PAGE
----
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Mexican Hairless Dog Breed Summary

Charming, Happy, Intelligent, Alert and Protective

Mexican Hairless Dogs are both highly unique in appearance and a very intelligent breed. Their official name is Xoloitzcuintle, meaning 'God Dog' in Aztec, but we think Mexican Hairless is more than sufficient that trying to pronounce that!

They are also extremely loyal and and loving in nature, which makes them lovely pets. Additionally, they are very energetic so will need daily walkies so that they remain happy and healthy doggies.

Fun Fact: These doggies come in three sizes, the Standard, Intermediate and the Miniature!

Kennel Club Group Utility
Lifespan 12 - 15 years
Height (at the withers) 40 - 60 cm at the withers
Weight 11 - 27 kg
Coat Tufts of Skin can be on the Forehead, Face, Neck, Feet and the Tips of their Tails. Skin is Smooth and Sensitive.
Colour Black, Black & Tan, Black & White, Black Brindle, Blonde, Blue, Blue & Tan, Blue Merle, Bronze, Brown, Brown Brindle, Butterfly, Carbonate, Chocolate, Chocolate & Tan, Chocolate Tricolour, Copper, Cream, Dark Grey, Fawn, Grey, Isabella, Isabella & Tan, Lilac, Liver, Merle, Red, Red Merle, Sable, Spotted, Tricolour, White, White & Black, White & Brown, White & Grey, White & Red, White & Yellow
Eye colour Darker
Common health issues Hip dysplasia, Elbow dysplasia, Patellar luxation, Progressive retinal atrophy (PRA), Deafness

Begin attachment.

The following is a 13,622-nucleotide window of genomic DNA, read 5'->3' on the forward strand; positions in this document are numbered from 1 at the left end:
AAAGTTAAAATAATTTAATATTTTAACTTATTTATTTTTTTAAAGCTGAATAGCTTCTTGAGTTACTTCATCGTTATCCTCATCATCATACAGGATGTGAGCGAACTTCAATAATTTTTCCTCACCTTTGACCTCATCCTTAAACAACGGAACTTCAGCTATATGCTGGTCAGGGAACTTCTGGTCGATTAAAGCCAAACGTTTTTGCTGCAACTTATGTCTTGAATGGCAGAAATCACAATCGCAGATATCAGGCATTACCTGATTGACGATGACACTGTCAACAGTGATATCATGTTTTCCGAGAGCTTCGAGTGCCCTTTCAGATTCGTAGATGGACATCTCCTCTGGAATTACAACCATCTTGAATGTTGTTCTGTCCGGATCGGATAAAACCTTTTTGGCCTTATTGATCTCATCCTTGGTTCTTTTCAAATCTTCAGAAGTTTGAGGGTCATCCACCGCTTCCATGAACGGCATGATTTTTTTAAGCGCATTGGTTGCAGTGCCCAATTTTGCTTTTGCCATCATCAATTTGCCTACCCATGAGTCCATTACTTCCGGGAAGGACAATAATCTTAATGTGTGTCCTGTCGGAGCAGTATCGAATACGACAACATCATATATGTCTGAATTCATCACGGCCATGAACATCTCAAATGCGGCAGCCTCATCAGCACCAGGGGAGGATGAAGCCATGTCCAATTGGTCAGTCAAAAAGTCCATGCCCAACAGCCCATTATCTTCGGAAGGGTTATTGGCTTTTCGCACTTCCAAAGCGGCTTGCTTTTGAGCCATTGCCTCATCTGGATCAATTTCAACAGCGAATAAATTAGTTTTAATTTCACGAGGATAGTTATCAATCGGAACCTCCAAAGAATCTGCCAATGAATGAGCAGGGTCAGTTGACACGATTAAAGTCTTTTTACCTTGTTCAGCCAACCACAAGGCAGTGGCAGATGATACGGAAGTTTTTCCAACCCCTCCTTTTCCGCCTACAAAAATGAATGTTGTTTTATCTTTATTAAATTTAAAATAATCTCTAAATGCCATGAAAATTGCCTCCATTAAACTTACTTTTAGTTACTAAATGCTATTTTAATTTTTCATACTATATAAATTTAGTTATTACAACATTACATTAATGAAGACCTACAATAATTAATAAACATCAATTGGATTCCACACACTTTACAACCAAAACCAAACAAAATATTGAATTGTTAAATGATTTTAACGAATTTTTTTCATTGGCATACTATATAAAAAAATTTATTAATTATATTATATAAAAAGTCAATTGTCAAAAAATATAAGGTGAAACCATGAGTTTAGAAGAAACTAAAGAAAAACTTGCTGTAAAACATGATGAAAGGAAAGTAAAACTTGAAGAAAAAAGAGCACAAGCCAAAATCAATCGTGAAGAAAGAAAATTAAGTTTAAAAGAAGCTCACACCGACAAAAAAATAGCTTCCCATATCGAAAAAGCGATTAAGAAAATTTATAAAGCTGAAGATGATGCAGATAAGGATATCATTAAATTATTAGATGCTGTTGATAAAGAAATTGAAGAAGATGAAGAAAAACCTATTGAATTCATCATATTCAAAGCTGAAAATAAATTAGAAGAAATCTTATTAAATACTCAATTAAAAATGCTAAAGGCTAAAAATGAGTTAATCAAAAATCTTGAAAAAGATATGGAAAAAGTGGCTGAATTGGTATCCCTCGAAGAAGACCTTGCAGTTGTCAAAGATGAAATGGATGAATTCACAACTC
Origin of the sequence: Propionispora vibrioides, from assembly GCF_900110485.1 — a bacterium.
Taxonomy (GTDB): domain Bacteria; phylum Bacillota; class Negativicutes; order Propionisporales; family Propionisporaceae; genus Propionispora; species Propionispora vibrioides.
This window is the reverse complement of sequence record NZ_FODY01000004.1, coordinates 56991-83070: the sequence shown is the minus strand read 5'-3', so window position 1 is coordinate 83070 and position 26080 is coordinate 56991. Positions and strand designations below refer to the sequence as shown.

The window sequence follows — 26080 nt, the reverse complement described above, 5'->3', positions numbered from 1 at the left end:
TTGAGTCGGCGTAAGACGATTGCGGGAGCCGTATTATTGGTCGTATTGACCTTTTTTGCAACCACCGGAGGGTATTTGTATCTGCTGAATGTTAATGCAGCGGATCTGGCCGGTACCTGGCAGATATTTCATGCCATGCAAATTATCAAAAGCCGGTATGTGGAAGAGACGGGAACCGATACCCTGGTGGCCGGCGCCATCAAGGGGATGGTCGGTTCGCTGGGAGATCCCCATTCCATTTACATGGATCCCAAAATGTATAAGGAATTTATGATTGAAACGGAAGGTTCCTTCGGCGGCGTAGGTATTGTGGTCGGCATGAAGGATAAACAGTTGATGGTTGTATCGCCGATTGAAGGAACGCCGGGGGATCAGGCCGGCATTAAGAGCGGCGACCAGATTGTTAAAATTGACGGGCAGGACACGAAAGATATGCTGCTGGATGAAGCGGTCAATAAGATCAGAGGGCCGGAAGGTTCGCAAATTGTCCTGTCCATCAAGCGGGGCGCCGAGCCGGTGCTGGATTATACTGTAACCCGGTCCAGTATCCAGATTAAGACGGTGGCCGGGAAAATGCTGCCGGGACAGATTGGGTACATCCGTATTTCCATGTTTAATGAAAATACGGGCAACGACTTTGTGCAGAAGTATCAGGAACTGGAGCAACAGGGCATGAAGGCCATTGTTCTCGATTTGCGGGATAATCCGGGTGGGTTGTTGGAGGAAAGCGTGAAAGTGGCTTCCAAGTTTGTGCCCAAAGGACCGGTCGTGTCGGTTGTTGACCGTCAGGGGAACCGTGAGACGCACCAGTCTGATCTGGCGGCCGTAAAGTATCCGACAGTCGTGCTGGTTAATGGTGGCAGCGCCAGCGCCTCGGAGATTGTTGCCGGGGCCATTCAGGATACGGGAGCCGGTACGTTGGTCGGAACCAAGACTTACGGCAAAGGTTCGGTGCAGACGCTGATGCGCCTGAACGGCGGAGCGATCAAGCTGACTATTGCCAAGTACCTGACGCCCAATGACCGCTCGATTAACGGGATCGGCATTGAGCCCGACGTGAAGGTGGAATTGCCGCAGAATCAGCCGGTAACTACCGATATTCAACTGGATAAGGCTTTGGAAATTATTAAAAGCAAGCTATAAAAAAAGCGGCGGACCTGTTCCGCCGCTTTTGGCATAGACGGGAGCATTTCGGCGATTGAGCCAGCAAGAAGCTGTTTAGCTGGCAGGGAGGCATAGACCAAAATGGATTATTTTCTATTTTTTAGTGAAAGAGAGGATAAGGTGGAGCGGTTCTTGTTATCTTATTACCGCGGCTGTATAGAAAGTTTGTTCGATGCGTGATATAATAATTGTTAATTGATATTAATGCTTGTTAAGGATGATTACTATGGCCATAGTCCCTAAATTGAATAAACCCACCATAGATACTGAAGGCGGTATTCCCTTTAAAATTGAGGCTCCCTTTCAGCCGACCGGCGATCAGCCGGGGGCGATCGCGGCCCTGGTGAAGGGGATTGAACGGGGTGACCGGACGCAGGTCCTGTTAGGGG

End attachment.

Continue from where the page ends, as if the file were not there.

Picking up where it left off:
Other Names Xolo, Xolito, Xoloitzcuintli, Xoloitzcuintle, Xoloitzquintle, Xoloescuincle

These doggies are known for their charming and sociable personalities. Additionally, they are also a very intelligent breed making training a relatively easy process. On top of this, they are bundles of energy and need to be given plenty of exercise in order to remain fit and healthy! They mature very slowly, and display pups-like traits up until around two years old, meaning they are very playful and have a real joy for life. However, they are not the best option for first time owners as they can be quite a challenging breed to live with and need an owner who has a real understanding of them. But for the right owners, they make lovely family pets, and have the ability to provide you with years of joy!

The Mexican Hairless Dogs have a very rich history with the Aztecs, going back over 3,000 years, and were supposedly given to them by God, and possessed magical healing powers. During this time, they were referred to as 'Xoloitzcuintle', which translates to 'God Dog' and whenever an Aztec died, their dogs were buried alongside them in their tombs as it was though they knew the way to the 'Land of the Dead'. However, on a slightly gruesome note, they were also considered a delicacy by the Aztecs, which meant the numbers fell very low, but they were lucky enough to just about prosper on! This was particularly due to Norman Pelham-Wright, who led an expedition to save the breed from extinction in 1954. As a result of this breeding programme, they eventually grew in number and were introduced to the UK in 1956. They are now a relatively expensive breed and also still rare to acquire, so anyone interested in the breed would most probably need to go on a waiting list.